Photographer, writer, and social activist Dorothy Norman (1905-1997) created an invaluable depiction of an era through her sensitive and revealing portraiture of early twentieth century artists. Born in Philadelphia, Norman studied English and Literature at Smith College, and at the University of Pennsylvania, Philadelphia. In 1925, Norman married and with her husband, Edward A. Norman, had 2 children. The Norman family settled in New York City; it was here that Norman unearthed her passions for photography and writing. Norman’s involvement with photography was inspired by her intimate relationship with seminal photographic figure Alfred Stieglitz, who taught her the mechanics of the medium and was a frequent subject of her work.
Norman had met Stieglitz in 1927 at The Intimate Gallery in New York City. As their friendship deepened to love, Stieglitz photographed Norman and encouraged her to make her own photographs. Under Stieglitz’ mentorship Norman learned development and printing techniques and began documenting the activities and installations at An American Place, Stieglitz’s next gallery, where she also oversaw the operations. There, Norman made revealing portraits of many artists and writers, including Henri Cartier-Bresson, Marcel Duchamp, Albert Einstein, Indira Ghandi, Thomas Mann, and Richard Wright, establishing her involvement in the artistic and cultural community. During this period she also photographed extensively in New York City, Cape Cod, and created many portraits of her mentor, Stieglitz.
Not only a talented photographer, Norman was also an accomplished writer. She was the publisher and editor of Twice a Year, an arts journal which appeared from 1938-1948, and included contributors Richard Wright, Albert Camus, Jean-Paul Sartre, Anais Nin, e.e. cummings and Bertolt Brecht. She wrote a column in The New York Post from 1942-1949. Norman also published several books devoted to her lover and mentor — Stieglitz Memorial Portfolio (1947) and Alfred Stieglitz: An American Seer (1973).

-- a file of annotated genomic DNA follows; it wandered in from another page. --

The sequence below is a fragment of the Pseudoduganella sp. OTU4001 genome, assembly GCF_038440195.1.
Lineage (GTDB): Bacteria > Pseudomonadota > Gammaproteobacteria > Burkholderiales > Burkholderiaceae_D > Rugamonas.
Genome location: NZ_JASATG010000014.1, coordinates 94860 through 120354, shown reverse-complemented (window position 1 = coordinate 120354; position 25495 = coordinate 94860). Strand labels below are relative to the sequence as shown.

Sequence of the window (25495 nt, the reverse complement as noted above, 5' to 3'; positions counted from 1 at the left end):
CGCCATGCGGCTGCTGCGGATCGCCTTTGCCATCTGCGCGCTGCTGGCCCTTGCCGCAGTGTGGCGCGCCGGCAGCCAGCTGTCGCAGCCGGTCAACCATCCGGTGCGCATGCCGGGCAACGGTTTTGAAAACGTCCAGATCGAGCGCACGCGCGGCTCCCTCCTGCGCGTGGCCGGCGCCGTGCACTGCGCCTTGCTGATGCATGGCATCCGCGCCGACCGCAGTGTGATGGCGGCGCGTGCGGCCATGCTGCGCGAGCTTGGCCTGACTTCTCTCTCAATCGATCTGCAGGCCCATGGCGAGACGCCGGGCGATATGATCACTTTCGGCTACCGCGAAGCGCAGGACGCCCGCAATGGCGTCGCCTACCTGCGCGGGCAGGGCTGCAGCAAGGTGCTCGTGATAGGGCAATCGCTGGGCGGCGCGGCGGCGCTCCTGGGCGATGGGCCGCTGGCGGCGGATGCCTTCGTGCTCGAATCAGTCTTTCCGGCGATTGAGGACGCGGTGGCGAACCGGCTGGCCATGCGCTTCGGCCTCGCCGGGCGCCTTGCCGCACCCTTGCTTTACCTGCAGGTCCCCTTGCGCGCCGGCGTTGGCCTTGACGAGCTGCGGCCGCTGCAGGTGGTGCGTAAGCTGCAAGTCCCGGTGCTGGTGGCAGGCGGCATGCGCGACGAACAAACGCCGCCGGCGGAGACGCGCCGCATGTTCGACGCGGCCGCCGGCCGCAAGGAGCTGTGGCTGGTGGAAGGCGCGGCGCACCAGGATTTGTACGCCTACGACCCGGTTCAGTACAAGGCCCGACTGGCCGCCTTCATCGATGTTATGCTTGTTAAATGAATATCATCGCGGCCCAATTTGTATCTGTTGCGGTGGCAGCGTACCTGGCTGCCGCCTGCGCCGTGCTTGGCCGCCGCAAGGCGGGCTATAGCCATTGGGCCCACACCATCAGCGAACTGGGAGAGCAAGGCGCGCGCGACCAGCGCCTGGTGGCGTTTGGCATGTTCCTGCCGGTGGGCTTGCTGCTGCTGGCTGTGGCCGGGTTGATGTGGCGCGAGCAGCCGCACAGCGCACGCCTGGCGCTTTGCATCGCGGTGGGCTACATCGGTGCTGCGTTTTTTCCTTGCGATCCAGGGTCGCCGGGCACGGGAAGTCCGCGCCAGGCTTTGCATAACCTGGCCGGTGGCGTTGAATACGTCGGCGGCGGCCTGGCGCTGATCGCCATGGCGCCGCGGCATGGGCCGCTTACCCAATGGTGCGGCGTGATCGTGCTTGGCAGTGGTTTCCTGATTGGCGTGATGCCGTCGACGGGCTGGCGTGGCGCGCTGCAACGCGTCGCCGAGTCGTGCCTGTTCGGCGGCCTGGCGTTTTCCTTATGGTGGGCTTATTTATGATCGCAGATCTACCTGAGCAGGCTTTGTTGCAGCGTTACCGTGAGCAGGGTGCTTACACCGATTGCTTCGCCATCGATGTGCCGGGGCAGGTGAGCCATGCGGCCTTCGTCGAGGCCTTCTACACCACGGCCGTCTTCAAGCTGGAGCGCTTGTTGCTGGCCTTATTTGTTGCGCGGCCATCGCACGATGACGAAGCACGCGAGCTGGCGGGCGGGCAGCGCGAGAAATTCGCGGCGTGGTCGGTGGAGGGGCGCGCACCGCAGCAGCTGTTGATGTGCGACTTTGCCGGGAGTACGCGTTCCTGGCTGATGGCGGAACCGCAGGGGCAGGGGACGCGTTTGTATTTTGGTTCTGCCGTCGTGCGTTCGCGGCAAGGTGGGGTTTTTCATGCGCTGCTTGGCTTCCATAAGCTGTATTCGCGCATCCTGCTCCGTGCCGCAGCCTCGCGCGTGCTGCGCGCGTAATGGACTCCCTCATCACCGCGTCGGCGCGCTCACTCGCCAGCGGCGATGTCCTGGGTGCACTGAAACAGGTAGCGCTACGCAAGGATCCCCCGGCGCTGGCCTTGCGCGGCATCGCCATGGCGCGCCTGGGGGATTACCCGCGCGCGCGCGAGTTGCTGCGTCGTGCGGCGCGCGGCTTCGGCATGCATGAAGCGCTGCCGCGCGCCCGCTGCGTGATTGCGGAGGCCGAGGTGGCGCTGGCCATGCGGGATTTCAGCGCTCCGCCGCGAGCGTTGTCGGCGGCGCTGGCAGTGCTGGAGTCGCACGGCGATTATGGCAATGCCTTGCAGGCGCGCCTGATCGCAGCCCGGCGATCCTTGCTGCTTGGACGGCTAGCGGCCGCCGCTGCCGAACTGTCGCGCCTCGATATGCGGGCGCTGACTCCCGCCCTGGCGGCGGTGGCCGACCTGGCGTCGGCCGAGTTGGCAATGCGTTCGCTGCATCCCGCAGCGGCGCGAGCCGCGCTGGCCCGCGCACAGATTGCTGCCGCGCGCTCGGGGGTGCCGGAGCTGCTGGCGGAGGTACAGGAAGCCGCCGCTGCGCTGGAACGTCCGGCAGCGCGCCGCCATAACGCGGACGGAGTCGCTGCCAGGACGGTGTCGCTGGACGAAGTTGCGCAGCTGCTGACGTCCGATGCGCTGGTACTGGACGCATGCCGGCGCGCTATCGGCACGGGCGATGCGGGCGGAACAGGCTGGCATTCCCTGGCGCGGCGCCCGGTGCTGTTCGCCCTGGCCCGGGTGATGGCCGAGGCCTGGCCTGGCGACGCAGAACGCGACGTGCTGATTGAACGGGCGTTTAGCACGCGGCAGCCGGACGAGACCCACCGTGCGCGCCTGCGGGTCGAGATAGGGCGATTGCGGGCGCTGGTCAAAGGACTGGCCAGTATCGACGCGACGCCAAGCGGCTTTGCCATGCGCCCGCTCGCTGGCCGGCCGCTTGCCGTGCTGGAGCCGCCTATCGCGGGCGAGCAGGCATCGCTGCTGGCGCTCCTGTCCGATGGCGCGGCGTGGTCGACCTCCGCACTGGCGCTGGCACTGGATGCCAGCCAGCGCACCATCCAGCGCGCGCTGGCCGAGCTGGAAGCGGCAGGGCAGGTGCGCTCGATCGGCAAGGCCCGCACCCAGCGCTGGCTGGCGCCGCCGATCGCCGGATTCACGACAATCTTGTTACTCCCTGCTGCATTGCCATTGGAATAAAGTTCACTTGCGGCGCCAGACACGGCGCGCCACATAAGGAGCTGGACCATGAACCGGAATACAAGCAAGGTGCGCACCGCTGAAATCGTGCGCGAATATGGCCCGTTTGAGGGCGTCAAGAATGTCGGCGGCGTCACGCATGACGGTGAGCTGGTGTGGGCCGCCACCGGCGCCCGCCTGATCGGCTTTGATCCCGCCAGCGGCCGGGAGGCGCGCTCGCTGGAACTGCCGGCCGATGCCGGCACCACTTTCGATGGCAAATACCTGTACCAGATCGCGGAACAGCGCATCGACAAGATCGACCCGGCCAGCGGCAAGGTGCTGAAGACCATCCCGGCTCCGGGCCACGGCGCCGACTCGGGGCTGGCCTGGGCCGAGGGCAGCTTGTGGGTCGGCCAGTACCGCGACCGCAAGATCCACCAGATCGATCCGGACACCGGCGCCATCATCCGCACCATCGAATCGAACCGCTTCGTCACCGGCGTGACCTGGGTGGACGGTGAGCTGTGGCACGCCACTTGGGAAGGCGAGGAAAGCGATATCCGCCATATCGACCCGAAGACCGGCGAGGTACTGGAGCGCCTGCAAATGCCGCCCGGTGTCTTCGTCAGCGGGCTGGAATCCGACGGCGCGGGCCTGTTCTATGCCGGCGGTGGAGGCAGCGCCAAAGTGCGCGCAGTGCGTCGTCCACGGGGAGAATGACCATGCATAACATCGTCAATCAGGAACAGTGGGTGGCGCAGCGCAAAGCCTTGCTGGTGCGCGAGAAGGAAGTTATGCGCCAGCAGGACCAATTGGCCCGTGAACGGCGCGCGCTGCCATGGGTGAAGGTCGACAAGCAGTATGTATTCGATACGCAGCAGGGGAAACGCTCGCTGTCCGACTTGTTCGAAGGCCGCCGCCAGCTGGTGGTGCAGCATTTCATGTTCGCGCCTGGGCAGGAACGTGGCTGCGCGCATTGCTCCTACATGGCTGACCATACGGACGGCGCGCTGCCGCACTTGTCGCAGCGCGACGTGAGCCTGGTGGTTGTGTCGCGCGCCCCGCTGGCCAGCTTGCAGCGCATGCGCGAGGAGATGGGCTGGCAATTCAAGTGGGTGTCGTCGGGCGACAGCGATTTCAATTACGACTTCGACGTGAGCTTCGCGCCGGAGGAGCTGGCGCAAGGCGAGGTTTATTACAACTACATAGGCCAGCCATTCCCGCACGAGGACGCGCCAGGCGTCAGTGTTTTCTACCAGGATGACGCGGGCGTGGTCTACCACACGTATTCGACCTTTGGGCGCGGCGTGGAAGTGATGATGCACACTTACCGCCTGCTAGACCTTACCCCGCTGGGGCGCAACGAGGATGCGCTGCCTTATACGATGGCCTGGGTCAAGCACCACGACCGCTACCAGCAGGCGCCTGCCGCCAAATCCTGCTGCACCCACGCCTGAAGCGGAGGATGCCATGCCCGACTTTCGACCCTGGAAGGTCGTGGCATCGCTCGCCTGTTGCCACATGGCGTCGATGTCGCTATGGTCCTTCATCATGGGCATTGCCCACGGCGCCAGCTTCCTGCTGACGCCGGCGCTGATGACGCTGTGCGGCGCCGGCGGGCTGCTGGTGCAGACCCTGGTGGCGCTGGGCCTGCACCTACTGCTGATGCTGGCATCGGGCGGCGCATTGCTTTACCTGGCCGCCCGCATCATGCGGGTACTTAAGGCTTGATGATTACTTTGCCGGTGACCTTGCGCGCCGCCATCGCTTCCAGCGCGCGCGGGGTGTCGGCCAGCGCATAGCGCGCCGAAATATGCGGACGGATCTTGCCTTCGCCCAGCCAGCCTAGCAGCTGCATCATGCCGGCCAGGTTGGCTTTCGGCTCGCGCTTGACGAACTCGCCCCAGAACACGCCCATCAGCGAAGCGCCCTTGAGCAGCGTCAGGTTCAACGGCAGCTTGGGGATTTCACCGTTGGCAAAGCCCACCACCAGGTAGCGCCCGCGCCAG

Stieglitz’ sudden death in 1946 affected Norman tremendously; she devoted herself with renewed commitment to political action and photography. Norman advocated for a variety of liberal causes including Americans for Democratic Action, the New York Urban League, The American Emergency Food Committee for India, the American Citizens’ Committee for Economic Aid Abroad, the Group Theatre, the American Civil Liberties Union, and the early Planned Parenthood Association. Her friendship with Indira Gandhi and several visits to India resulted in a large body of photographs and several books documenting the great social changes in India of the 1950s.
In 1968, Norman donated a large collection of photographs by herself and Stieglitz to the Philadelphia Museum of Art, which were exhibited there that year. A larger number of Norman’s photographs were shown at the International Center of Photography in New York City in 1993 accompanied by a book, Intimate Visions: The Photographs of Dorothy Norman. Norman died on April 12, 1997.
The Dorothy Norman Archive contains papers, 1875-1969; extensive research materials and manuscripts related to Norman’s books on Alfred Stieglitz; and photographic materials from the 1930s-1960s including negatives, contact prints, and proof prints from throughout Norman’s career, including her large files of portraits, her early work in New York City and Cape Cod, and her later work in India and Japan. The Center owns about 160 of Norman’s photographic prints.